Let's Build a Datacenter Network




It's quite common to hear of companies these days planning to migrate some or all of their infrastructure into third-party cloud providers such as AWS. However, for some organizations it still makes good sense to build physical, on-premises data centers to either augment that cloud workload presence or supplement it entirely. Today I'm going to pretend I'm working for one of those companies and come up with a network design to build out, just to get the juices flowing.

Be forewarned: brief this article is not, but I have glossed over a few details here and there for some brevity. Really, I wanted to illustrate some of the decisions that go into the process for those unaccustomed or otherwise curious.

The Challenge

Let's say a startup has hired me to design a data center network for their existing co-lo space that will be used to host all of their services. All that I've been given so far are four 42RU, dual-power cabinets in the datacenter cage, and two upstream Internet providers (ISP1 and ISP2) providing 1 Gbps of bandwidth each through 2 Ethernet cables (one for each provider) left at the top of one of the cabinets.

I've also been told that the server inventory supporting all services will include the following:

Production Systems
  • 10 bare-metal servers running a Kubernetes cluster
  • 5 bare-metal servers running KVM
  • 5 bare-metal servers running Kafka
  • 20 bare-metal database shards
  • 5 bare-metal backup servers
  • 5 bare-metal file servers running GlusterFS
Staging Systems
Same server roles as production but just two servers for each:
  • 2 bare-metal servers running a Kubernetes cluster
  • 2 bare-metal servers running KVM
  • 2 bare-metal servers running Kafka
  • 2 bare-metal database shards
  • 2 bare-metal backup servers
  • 2 bare-metal file servers running GlusterFS
The production service application is two-tier, with a pool of web servers connected to the database shards on the back-end, spread out across compute instances running in the container cluster or as KVM virtual machines. All physical servers are 1RU in size and have dual power supplies.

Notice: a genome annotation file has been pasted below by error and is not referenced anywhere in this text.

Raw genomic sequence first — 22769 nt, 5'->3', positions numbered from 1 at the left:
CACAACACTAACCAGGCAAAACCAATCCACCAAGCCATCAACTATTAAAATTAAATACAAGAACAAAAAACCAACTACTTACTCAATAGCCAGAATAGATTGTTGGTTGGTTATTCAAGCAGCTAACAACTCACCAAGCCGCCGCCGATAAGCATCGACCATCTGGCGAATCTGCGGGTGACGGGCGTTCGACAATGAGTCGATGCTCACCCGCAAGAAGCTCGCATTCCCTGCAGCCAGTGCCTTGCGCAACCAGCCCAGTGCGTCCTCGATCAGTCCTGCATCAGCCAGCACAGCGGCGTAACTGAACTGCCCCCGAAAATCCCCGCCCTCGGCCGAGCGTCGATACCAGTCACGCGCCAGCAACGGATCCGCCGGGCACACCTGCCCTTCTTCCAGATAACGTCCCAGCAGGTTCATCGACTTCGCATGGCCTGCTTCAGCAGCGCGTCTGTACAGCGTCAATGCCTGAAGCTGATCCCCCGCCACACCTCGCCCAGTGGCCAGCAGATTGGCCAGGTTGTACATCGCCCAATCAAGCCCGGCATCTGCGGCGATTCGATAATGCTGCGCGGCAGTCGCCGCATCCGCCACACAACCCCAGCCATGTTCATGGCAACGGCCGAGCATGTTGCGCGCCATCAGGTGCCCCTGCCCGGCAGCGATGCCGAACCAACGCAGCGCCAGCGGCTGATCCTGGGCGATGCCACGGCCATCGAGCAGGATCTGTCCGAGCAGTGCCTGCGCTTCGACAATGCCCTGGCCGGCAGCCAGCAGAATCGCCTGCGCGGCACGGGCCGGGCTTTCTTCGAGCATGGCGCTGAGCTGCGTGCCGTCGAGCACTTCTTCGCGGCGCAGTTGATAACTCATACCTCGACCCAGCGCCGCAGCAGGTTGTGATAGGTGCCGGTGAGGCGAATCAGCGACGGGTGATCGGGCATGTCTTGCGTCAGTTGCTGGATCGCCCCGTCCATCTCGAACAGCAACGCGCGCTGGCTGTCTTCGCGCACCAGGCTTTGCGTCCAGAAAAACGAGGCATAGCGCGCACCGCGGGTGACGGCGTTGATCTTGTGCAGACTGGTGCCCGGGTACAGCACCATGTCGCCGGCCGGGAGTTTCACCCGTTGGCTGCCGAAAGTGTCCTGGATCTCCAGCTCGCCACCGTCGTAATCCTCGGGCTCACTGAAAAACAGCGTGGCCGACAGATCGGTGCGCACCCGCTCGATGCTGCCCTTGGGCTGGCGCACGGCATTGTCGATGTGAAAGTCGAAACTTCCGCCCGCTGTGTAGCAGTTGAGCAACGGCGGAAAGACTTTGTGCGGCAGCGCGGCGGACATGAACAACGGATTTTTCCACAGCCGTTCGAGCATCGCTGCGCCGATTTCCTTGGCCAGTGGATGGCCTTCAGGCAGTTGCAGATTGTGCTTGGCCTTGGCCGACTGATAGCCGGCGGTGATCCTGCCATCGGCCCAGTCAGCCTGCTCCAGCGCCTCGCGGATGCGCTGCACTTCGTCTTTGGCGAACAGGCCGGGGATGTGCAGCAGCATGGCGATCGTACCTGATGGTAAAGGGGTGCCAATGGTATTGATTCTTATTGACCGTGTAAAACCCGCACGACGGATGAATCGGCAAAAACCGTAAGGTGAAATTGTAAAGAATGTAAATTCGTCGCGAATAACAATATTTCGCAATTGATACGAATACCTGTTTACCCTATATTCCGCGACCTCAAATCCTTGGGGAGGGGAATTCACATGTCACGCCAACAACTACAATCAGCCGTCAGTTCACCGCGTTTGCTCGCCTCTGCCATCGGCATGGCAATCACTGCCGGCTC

Gluing all of these components together is, well, what I'm now on the hook for.

Brainstorm

So, with the above requirements now known I'm going to start to design a network that will support those requirements and more, including:
  • VLAN configuration for the network indicating membership for each server/group of servers
  • IP addressing and naming schema of all the servers and network gear
  • Internal and external IP routing
  • Built-in resiliency against network failure scenarios; ensuring redundancy at all conceivable levels
  • Room to scale for triple growth without needing a design modification
My mind goes to a layer 2 design for this particular case. Why this and not a hot layer 3 ToR model instead? Well, because it violates the 'keep it simple' principal in a few crucial ways. Let's look at a few reasons to not overcomplicate this initially:
  1. 4,000~ VLANs should be far good enough here to last a while without needing to dip our toes into the complex SDN waters
  2. CAM tables are adequate for the amount of anticipated MAC entries (10K max is anticipated)
  3. VM/container mobility are easily and natively solved: Simply put them in the same VLAN
  4. With 62 servers, we're not exactly web scale yet
Networks tend to get complicated on their own as time passes. As long as we are using devices at least capable of supporting these features as future-proofing there's no reason to junk it all up day one. If our app does hit unicorn status and all of a sudden we do need to scale 100x, it's totally feasible that we can seed that transition to L3 ToR Spine/Leaf using these same switches, either with an SDN overlay or not.

Rack Layout

The goal I've set out for myself here is to build a network supporting the initial 62 servers with 3:1 oversubscription ratio, and with the ability to seamlessly expand to support 12 additional cabinets without needing to change or order new aggregation switches.

That considered here's what I've decided to go with initially:
  • For in-cab high availability, each cabinet will have two ToR switches in a vPC pair, each host 2x10Gb dual-homed to those ToRs via LACP
  • Each ToR switch will have 2x40Gb vPC to the aggregation switch pair, also a vPC pair
  • Servers and network nodes (switches, routers) are dual-PSU units with AC power connection to each circuit (“A/B power”)
  • In a case where a node lack dual-PSU, N+1 configuration is required with each device on a different power circuit (E.g. active box is A-powered, standby box is B-powered)
Physical rack layout

Network Layout